Dueling Doolittles: A Defense of the Musical

     As we sat in class recently and watched My Fair Lady, the 1964 film adaptation of the George Bernard Shaw 1913 play, Pygmalion (directed by George Cukor), I could scarce believe my ears; for, as each of the wonderful songs began, it was met with audible groans from the audience and derisive comments like, "Oh, no, not another song." I heard no such grumbling during the screening of the dramatic version, Pygmalion (directed by Anthony Asquith and Leslie Howard in 1938), which we had seen just a week before. Could it be that the grand old Hollywood musical, so very much loved in its day, is truly dead?

     As I look back through the years, I cannot imagine such a thing. How could there be a life without Oklahoma!, where the corn is as high as an elephant's eye? Or imagine having never seen Julie Andrews twirl atop that mountain, breaking into, "The hills are alive with the sound of music." What if Deborah Kerr and Yule Brynner had not whirled madly about the dance floor to "Shall We Dance?" What if there had been no Sally Bowles, aka Liza Minelli, belting out "Mein Herr" in a smoky Berlin cabaret? Oh, the list of cherished musical moments stretches back through the years and is a delight to those of us who like to reminisce.

     I love a good drama as well as the next person; and, having never before seen the 1938 Pygmalion, I was pleasantly surprised to find that I enjoyed it. Leslie Howard (as Professor Higgins) was rightfully cast, and Wendy Hiller (as Eliza Doolittle) was appropriate for her part as well, lending just the right air of pathos to the poor flower girl. Even the grainy, dirty, black and white aspect of the film seemed appropriate. This was, after all, a mostly industrial England shortly after the turn of the twentieth century

     And yet, what a difference a little color and song made on the 1964 musical, even enhancing the story. The lavish costume design, grand interior ballroom shots, and even the details of Professor Higgins' (Rex Harrison) study all lent a majestic air to the musical. The songs, far from detracting from the action, seemed in every instance to punctuate what was going on in that particular scene. The lyrics were clever, funny and always appropriate. The music was lovely and catchy, and made me want to whistle a little after the show. It was rather like sitting through a musical play, which is basically how the filmed musical got its start, and to which it owed its early popularity. I caught myself humming, "On the Street Where You Live," sung by a tenor who was singing for Jeremy Brett as Freddy Enysford-Hill, as I left class that night.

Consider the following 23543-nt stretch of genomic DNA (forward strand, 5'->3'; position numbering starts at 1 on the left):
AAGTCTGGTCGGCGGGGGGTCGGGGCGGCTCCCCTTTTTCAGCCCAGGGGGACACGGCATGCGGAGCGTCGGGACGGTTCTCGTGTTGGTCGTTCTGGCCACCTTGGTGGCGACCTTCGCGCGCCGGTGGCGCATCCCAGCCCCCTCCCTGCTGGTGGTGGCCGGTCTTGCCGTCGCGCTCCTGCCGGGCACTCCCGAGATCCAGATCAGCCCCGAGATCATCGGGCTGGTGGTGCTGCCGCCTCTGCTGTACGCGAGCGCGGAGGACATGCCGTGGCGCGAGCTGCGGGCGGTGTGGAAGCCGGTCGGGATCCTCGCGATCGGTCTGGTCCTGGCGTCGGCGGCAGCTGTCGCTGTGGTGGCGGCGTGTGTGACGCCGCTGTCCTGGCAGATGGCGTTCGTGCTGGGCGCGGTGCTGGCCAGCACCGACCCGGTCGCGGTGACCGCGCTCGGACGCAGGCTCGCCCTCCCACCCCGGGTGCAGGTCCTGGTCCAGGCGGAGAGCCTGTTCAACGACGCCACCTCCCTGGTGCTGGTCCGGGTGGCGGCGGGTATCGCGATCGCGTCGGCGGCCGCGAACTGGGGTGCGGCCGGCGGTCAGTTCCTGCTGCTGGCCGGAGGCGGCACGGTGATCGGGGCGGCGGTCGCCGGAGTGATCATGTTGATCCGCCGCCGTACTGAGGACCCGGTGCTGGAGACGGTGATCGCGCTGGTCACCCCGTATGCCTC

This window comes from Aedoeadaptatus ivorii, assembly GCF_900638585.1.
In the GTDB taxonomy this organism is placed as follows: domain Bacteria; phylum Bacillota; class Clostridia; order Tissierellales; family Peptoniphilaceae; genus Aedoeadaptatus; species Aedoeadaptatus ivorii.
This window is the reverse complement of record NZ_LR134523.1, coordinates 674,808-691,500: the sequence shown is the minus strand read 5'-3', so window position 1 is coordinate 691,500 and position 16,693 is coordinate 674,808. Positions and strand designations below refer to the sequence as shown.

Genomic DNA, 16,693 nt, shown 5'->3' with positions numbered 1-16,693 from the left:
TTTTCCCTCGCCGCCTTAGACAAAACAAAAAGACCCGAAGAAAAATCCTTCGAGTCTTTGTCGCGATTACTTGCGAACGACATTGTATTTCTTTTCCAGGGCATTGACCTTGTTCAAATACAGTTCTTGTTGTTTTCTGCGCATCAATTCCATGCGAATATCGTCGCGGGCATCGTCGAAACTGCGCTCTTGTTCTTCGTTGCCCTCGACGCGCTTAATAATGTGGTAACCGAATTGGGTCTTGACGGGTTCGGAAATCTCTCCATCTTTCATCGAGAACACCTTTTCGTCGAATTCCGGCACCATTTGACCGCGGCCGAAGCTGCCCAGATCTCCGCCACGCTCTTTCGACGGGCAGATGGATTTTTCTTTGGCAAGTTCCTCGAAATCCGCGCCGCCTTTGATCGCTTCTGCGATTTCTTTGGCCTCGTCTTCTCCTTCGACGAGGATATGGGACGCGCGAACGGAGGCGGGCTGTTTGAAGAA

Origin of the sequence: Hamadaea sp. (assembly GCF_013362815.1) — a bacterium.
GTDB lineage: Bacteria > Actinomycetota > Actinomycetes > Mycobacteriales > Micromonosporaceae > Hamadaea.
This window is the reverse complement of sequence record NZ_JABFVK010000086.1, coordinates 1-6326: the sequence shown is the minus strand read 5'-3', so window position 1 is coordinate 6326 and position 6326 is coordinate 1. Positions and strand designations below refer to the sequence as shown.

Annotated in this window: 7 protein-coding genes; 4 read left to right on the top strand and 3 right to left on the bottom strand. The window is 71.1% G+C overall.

I guess MTV and VH-1 are supplying all the music the younger generation needs today. The musical as a filmed entertainment has gradually dwindled until even pop-star Madonna, one of the most successful artists of the MTV era, could not seem to ignite the box office after appearing in the filmed musical version of Evita. Add to this the cuts in funding to the arts in our nation's schools, and one gets an overall lack of appreciation for most things musical. Many students these days do not know a libretto from a library.

     But do not get me wrong. I was raised in the era of rock and roll. I have nothing against hip-hop, bee-bop, rap, pop, or bee bop-a-lupa. I just think there is room for a greater appreciation of the wonderful diversity of music in all its forms, and certainly that of the filmed musical. And just like today's pop music, which revolves around romance and romantic situations, all the great songs from the musical's heyday were based on love. After all, what girl has not wanted a guy to fall hopelessly, madly in love with her? "Wouldn't" she love it if she knew he were thinking, as did Freddy of Eliza (Audrey Hepburn), "Does enchantment pour out of every door? No, it's just on the street where you live." I think she would.

Wade Kingston

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